Next Saturday is Record Store Day, which is perfect timing for our readers, since in addition to visiting your local record shop to peruse all the special goodies on sale that day, you can pick up some of our recommendations from our Best Albums list.  Dave Grohl is serving as the Record Store Day ambassador, and Rolling Stone talks to him about the holiday and the special release that the Foo Fighters cooked up for the celebration, featuring some very, very early home recordings from Dave.

Independent labels are a significant part of Record Store Day, and one of our favorite labels that was one of the scene’s earliest successes was Seattle’s Sub Pop.  VNYL talks to Sub Pop co-founder Bruce Pavitt about the early history of the label as well as some of his favorite records.  On a related note, while not directly affiliated with Sub Pop,* the supergroup Temple of the Dog came from the same Seattle scene,  and fans may be interested to note the legal battle over the master tapes of their only album.

As much as I love Pavement, I never embraced Wowee Zowee as much as some other fans (though it has grown on me a bit over the years).  So it is for the benefit of those fans that we are linking to not one but two appreciations for the album’s twentieth anniversary, one from Stereogum and the other from Consequence of Sound.  The retrospective that got my attention was for another album–last week was the twentieth anniversary of a wildly different classic, 2Pac’s Me Against the World.

For those of you who enjoyed our review of the fantastic new Godspeed You! Black Emperor album, Asunder, Sweet and other Distress, I recommend checking out this old interview from last year from Self-Titled with guitarist and “leader” Efrim Menuck, which provides some welcome insight into the workings and motivations of the group.

We have talked several times before about the much-anticipated release of My Morning Jacket’s new album, and Steven Hyden of Grantland helps add to the hype with this piece.

Jello Biafra always provides a great interview, so it is probably worth your time to read what he has to say to Janky Smooth.

And finally, if you’re looking to kill some time this weekend, check out this list from the AV Club of bands that broke up as soon as they hit it big.  You have enough time to listen to their entire discographies in a single weekend!

*Chris Cornell and Matt Cameron were however at one point signed with Sub Pop with their main gig in Soundgarden, so an indirect connection does exist.

Catching Up On The Week (Mar. 27 Edition)

Some #longreads for those still in the throes of March Madness…

After a relative paucity of reading material in recent weeks, this week saw the publication of numerous worthwhile interviews and discussions.  For those who want insight into older music, there’s the Rhino interview with Big Star drummer Jody Stephens and The Guardian behind the scenes look with The Strokes on the making of Is This It.  As for those who are looking ahead, there is Nate Mendel of the Foo Fighters talking with Consequence of Sound about his upcoming solo album as “Lieutenant” and Death Cab For Cutie revealing to Radio.com the background behind the making of their new album.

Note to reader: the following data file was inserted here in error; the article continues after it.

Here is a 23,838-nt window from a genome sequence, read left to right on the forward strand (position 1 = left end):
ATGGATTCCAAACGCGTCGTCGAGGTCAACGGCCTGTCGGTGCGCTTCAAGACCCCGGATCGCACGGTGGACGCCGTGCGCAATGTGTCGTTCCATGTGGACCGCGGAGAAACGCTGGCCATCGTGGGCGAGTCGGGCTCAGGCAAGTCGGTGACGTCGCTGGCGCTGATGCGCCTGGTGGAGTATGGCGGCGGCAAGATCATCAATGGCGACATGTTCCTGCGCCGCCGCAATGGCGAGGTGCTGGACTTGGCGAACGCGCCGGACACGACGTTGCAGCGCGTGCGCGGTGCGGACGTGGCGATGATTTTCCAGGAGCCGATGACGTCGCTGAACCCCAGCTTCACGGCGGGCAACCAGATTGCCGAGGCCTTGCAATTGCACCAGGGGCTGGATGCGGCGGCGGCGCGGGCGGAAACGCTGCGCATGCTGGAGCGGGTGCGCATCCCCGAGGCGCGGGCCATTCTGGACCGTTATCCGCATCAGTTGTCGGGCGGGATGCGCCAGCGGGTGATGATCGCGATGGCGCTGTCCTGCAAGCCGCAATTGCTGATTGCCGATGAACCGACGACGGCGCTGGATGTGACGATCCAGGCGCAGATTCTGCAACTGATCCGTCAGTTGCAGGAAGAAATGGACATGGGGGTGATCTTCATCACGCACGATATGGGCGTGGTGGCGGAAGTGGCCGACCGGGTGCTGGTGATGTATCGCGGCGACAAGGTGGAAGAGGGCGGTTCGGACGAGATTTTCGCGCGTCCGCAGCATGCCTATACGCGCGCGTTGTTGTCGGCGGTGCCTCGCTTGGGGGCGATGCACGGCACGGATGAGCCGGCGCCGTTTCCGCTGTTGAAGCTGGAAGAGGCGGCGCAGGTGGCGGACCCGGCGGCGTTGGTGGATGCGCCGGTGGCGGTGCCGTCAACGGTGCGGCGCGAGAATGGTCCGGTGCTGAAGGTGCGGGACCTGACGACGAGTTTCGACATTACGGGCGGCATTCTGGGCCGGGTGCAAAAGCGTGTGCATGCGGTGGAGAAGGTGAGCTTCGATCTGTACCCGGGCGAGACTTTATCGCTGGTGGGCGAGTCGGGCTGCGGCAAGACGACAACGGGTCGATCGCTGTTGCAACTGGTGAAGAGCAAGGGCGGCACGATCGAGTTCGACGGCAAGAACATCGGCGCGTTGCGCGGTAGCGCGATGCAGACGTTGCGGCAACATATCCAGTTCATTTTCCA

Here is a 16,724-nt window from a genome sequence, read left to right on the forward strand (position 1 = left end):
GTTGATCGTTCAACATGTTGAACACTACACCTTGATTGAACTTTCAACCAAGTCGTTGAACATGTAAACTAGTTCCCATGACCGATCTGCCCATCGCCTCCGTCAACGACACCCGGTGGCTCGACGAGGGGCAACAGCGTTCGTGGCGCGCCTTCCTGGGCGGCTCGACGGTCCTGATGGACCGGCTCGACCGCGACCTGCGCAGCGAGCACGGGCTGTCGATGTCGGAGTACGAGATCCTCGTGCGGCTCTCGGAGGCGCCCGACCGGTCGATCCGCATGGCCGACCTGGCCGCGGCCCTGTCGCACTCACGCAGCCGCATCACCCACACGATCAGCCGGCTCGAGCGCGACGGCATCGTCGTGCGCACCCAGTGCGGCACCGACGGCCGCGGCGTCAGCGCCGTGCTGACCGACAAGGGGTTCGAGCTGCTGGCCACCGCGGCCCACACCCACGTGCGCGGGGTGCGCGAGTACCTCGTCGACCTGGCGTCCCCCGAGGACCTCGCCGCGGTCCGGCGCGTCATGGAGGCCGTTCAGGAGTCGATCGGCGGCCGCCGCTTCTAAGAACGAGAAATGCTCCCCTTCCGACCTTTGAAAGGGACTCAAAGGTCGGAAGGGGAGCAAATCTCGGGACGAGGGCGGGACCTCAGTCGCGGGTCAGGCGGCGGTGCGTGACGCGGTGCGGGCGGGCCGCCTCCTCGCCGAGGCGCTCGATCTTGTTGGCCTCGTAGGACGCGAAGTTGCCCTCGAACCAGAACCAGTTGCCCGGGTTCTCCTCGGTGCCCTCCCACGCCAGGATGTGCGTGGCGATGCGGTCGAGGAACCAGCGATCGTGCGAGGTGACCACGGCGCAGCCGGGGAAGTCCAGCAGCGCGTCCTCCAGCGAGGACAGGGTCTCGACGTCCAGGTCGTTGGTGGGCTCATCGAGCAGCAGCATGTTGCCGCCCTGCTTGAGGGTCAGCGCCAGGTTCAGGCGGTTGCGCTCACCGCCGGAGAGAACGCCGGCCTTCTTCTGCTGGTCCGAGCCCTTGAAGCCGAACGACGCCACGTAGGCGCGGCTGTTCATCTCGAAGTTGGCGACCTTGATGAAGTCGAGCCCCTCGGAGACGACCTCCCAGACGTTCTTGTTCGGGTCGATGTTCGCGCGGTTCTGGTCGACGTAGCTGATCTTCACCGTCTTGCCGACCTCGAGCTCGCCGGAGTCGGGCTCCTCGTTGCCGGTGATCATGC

For those who are looking for more weightier fare, there is a roundtable discussion about the social context of works like the recent albums from D’Angelo and Kendrick Lamar and a Vox op-ed about the prejudicial treatment of rappers and the double standard that is given to rap lyrics by legal authorities, co-authored by Killer Mike.

Finally, GQ has an extended profile of Adam Horovitz, providing a personal in-depth look at the man you probably know as Ad-Rock, as he transitions into his post-Beastie Boys life and looks back on his career.

 

Over the Weekend (Jan. 19 Edition)

Videos, news, and other fun music-related articles as you celebrate today’s holiday

In honor of today’s holiday, I hope you take some time to read Killer Mike’s excellent op-ed on how we should pay tribute to Dr. King’s true legacy.  Mike emphasizes the revolutionary ideals of Dr. King, and pushes us to do more than talk vaguely about his virtue but to take action.

Flying Lotus continues to deliver thought-provoking videos for his recent album, You’re Dead!,  with the latest being the dark and disturbing “Coronus, The Terminator”.  He writes in the comments, “For me, Coronus is one of the most important moments on You’re Dead! and holds ideas I’m planning to explore in my future work. I’m happy that the visual encapsulates the meaning of the record and this ambition[.]”

Modest Mouse also released their latest video this morning, with the fan site Interstate-8 providing the video for the track “Coyotes”.  The band had given a tease for the video this past weekend by posting a tweet of the video’s star, so at least those of us who were befuddled by the message now at least understand the meaning.